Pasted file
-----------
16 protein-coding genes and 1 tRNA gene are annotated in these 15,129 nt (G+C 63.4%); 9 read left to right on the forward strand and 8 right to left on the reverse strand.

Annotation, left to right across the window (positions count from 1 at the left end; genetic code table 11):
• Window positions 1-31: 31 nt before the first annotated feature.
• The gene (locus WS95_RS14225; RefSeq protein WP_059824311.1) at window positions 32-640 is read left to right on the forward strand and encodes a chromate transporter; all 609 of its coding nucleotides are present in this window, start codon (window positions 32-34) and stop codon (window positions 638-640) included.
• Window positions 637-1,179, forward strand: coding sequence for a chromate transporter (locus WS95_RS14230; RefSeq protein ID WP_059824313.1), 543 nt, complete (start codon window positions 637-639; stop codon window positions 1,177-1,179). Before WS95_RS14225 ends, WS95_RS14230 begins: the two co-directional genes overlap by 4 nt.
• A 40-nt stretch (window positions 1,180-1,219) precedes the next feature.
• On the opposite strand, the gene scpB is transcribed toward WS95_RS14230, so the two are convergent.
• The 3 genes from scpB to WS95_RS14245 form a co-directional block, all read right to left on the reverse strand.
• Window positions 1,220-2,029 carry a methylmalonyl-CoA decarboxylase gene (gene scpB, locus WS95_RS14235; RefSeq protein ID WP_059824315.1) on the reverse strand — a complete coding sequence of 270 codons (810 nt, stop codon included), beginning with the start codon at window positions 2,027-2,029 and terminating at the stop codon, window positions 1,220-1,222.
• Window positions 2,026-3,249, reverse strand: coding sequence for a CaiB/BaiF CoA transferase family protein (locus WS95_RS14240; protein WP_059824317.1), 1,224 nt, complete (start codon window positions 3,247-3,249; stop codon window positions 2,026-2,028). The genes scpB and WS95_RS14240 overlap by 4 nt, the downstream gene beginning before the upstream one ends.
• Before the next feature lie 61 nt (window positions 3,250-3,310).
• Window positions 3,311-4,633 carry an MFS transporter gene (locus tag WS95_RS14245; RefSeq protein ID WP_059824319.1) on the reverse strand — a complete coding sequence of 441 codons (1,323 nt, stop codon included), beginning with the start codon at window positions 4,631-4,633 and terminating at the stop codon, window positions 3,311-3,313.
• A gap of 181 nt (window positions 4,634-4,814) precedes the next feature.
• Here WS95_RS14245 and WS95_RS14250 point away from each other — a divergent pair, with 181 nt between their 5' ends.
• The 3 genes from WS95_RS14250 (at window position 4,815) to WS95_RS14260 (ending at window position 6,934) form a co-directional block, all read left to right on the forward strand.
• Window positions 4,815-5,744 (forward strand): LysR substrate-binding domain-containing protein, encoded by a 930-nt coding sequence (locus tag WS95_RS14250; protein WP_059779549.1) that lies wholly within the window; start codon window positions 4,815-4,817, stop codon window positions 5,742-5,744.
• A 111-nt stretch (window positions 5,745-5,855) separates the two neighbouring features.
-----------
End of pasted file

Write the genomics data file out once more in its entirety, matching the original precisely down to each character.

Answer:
16 protein-coding genes and 1 tRNA gene are annotated in these 15,129 nt (G+C 63.4%); 9 read left to right on the forward strand and 8 right to left on the reverse strand.

Annotation, left to right across the window (positions count from 1 at the left end; genetic code table 11):
• Window positions 1-31: 31 nt before the first annotated feature.
• The gene (locus WS95_RS14225; RefSeq protein WP_059824311.1) at window positions 32-640 is read left to right on the forward strand and encodes a chromate transporter; all 609 of its coding nucleotides are present in this window, start codon (window positions 32-34) and stop codon (window positions 638-640) included.
• Window positions 637-1,179, forward strand: coding sequence for a chromate transporter (locus WS95_RS14230; RefSeq protein ID WP_059824313.1), 543 nt, complete (start codon window positions 637-639; stop codon window positions 1,177-1,179). Before WS95_RS14225 ends, WS95_RS14230 begins: the two co-directional genes overlap by 4 nt.
• A 40-nt stretch (window positions 1,180-1,219) precedes the next feature.
• On the opposite strand, the gene scpB is transcribed toward WS95_RS14230, so the two are convergent.
• The 3 genes from scpB to WS95_RS14245 form a co-directional block, all read right to left on the reverse strand.
• Window positions 1,220-2,029 carry a methylmalonyl-CoA decarboxylase gene (gene scpB, locus WS95_RS14235; RefSeq protein ID WP_059824315.1) on the reverse strand — a complete coding sequence of 270 codons (810 nt, stop codon included), beginning with the start codon at window positions 2,027-2,029 and terminating at the stop codon, window positions 1,220-1,222.
• Window positions 2,026-3,249, reverse strand: coding sequence for a CaiB/BaiF CoA transferase family protein (locus WS95_RS14240; protein WP_059824317.1), 1,224 nt, complete (start codon window positions 3,247-3,249; stop codon window positions 2,026-2,028). The genes scpB and WS95_RS14240 overlap by 4 nt, the downstream gene beginning before the upstream one ends.
• Before the next feature lie 61 nt (window positions 3,250-3,310).
• Window positions 3,311-4,633 carry an MFS transporter gene (locus tag WS95_RS14245; RefSeq protein ID WP_059824319.1) on the reverse strand — a complete coding sequence of 441 codons (1,323 nt, stop codon included), beginning with the start codon at window positions 4,631-4,633 and terminating at the stop codon, window positions 3,311-3,313.
• A gap of 181 nt (window positions 4,634-4,814) precedes the next feature.
• Here WS95_RS14245 and WS95_RS14250 point away from each other — a divergent pair, with 181 nt between their 5' ends.
• The 3 genes from WS95_RS14250 (at window position 4,815) to WS95_RS14260 (ending at window position 6,934) form a co-directional block, all read left to right on the forward strand.
• Window positions 4,815-5,744 (forward strand): LysR substrate-binding domain-containing protein, encoded by a 930-nt coding sequence (locus tag WS95_RS14250; protein WP_059779549.1) that lies wholly within the window; start codon window positions 4,815-4,817, stop codon window positions 5,742-5,744.
• A 111-nt stretch (window positions 5,745-5,855) separates the two neighbouring features.